Hopefully, we actually hear God’s message, and hopefully, we actually live God’s message, which is this:

In God’s eyes, enough truly is enough.

Amen.

Sermon preached on the 18th Sunday after Pentecost, Proper 21, at Immanuel Episcopal Church, Glencoe, Md., on 30 September 2012.


[1] From Barbara Brown Taylor’s Bread of Angels, Cowley Publications, 1997.

 

Share this:
Share this page via Email Share this page via Stumble Upon Share this page via Digg this Share this page via Facebook Share this page via Twitter

Effexor withdrawal

This morning brought an e-mail from a former bishop in Rwanda, The Rt. Rev. Venuste Mutiganda, of a marvelous article published today in the New Times of Kigali. The article tells the story of two British diplomats – the High Commissioner to Rwanda, Ben Llewellyn Jones, and the Director of the Department for international Development (DfID), Elizabeth Carriere – who spent three days living with rural families in Rwanda.

Why?

So they could experience “firsthand what it means to live off less than one dollar a day.”

Fortunate Ntawoyangire, left, wife of Theophile Manayiragaba, center, and Ben Llewellyn Jones, right, the UK High Commissioner, sharing a light moment with his hosts. (By D Umutesi of the New Times of Kigali)

The article, found here, explores how these two high-ranking diplomats got to know the people, and what their lives are like, first-hand.

This was no “grin-and-grip” visit, whereby the officials showed up in big cars, looked around, shook some hands, hand their photos take and then left.

This was life – real life – experienced at its most basic. Llewellyn Jones, the High Commissioner, got up at 5 in the morning and tilled a field with a hoe and then planted some beans. Carriere, the Director of DfiD, stayed with two sisters whose parents were killed in the 1994 genocide.

The visits were arranged and facilitated by ActionAid Rwanda, an NGO that is a “country programme of ActionAid International (AAI) – an anti-poverty agency working with poor and voiceless people and communities and with like-minded partners worldwide. ActionAid is a non-partisan, non-religious development organisation that has been working in Rwanda as a full country programme since 1997 to eradicate poverty and injustices with focus on tackling the root causes of poverty rather than just meeting people’s immediate needs.”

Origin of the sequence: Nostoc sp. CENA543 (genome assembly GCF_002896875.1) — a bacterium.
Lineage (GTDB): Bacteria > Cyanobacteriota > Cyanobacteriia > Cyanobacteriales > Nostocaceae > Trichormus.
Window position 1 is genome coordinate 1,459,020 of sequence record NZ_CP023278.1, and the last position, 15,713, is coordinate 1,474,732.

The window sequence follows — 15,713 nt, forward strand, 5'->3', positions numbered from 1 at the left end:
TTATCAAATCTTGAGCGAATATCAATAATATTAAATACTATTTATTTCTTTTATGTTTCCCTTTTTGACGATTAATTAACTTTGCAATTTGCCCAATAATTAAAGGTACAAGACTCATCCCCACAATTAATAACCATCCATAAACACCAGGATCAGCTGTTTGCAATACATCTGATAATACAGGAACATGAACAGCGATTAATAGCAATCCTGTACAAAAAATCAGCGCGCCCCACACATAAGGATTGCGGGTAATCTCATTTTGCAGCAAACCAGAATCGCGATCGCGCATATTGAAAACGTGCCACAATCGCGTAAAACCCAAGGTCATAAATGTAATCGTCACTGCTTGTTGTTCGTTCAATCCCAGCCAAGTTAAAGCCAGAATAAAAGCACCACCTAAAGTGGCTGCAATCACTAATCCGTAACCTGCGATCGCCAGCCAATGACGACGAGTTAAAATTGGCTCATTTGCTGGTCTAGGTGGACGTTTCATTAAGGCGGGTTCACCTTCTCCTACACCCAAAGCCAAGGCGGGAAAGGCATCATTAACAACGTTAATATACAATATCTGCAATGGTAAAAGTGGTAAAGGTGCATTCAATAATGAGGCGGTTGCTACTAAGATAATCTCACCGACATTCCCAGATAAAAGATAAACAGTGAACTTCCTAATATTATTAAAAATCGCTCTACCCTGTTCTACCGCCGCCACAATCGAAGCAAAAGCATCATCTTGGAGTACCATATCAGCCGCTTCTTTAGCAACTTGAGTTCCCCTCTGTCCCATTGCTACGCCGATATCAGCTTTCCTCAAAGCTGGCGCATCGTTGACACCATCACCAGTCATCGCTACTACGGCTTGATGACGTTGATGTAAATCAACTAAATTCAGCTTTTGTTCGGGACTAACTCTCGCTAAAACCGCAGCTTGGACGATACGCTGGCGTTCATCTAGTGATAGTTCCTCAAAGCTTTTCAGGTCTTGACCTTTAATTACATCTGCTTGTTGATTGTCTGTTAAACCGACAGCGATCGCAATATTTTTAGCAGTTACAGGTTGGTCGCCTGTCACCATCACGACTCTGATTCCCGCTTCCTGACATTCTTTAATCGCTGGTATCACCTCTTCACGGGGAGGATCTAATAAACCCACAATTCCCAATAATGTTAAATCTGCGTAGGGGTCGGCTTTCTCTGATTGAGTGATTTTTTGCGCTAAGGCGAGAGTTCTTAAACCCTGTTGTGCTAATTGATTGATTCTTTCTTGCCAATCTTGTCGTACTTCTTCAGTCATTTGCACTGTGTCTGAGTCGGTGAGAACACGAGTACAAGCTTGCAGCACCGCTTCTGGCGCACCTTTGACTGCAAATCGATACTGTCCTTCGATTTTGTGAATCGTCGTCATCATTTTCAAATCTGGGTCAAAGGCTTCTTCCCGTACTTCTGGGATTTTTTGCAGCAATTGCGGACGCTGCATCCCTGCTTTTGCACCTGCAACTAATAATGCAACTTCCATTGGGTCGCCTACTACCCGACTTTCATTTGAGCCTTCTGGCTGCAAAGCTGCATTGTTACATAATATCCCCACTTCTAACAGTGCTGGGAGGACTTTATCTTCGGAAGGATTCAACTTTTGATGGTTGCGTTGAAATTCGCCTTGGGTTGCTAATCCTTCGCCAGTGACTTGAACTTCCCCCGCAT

In other words, in order to lift people out of poverty through charity alone, ActionAid works on helping people lift themselves out of poverty.

One way to get out the message: Getting high-level diplomats, many of whom have never quite experienced deep poverty, to go live among the people, and develop relationships with them, at the most basic level.

We are all called to do this: to development relationships at the most basic level. To live together, to eat together, to work together, to struggle – together. When we do so, we no longer look at people as “other.” When we have shared a small space, tilled the land by hand, gathered water and lived in extreme poverty – when we have done that personally – we no longer see the world as “us” and “them.”

Then, we see the world as “us.”

When the visit was over, Carriere and her host both “cried uncontrollably.”

A new relationship was born, a relationship based in our common lives together.

This is what mission is all about, folks. It’s not about “saving” people, or simply handing out our treasures. It’s about relating to each other as God relates to us – in love.

Living with the poor – as they live, experiencing their lives every day – takes us outside of our own lives, our own perceptions (and misperceptions) and helps us to see all people as God’s beloved. Far too often, we see the extreme poverty of the world, we see people – from a distance – who have so little, and we throw up our hands and say, “Well, the poor we’ll always have with us.” Or we wonder, sometimes aloud, sometimes right in front of those poor people, why they haven’t done more to help themselves.

But living in poverty is not a sin.

Poverty itself is the sin.

Not for those who experience it, but for those of us who have enough and allow others to not have enough. That’s the sin.

Will these little visits change everything overnight in Rwanda? Nope.

But will they help two high-ranking British diplomats view the world differently? Most likely.

Relationships do that to you. They change you.

These relationships, this change, has all the hallmarks of the good mission into which God calls each of us.

 

Share this:
Share this page via Email Share this page via Stumble Upon Share this page via Digg this Share this page via Facebook Share this page via Twitter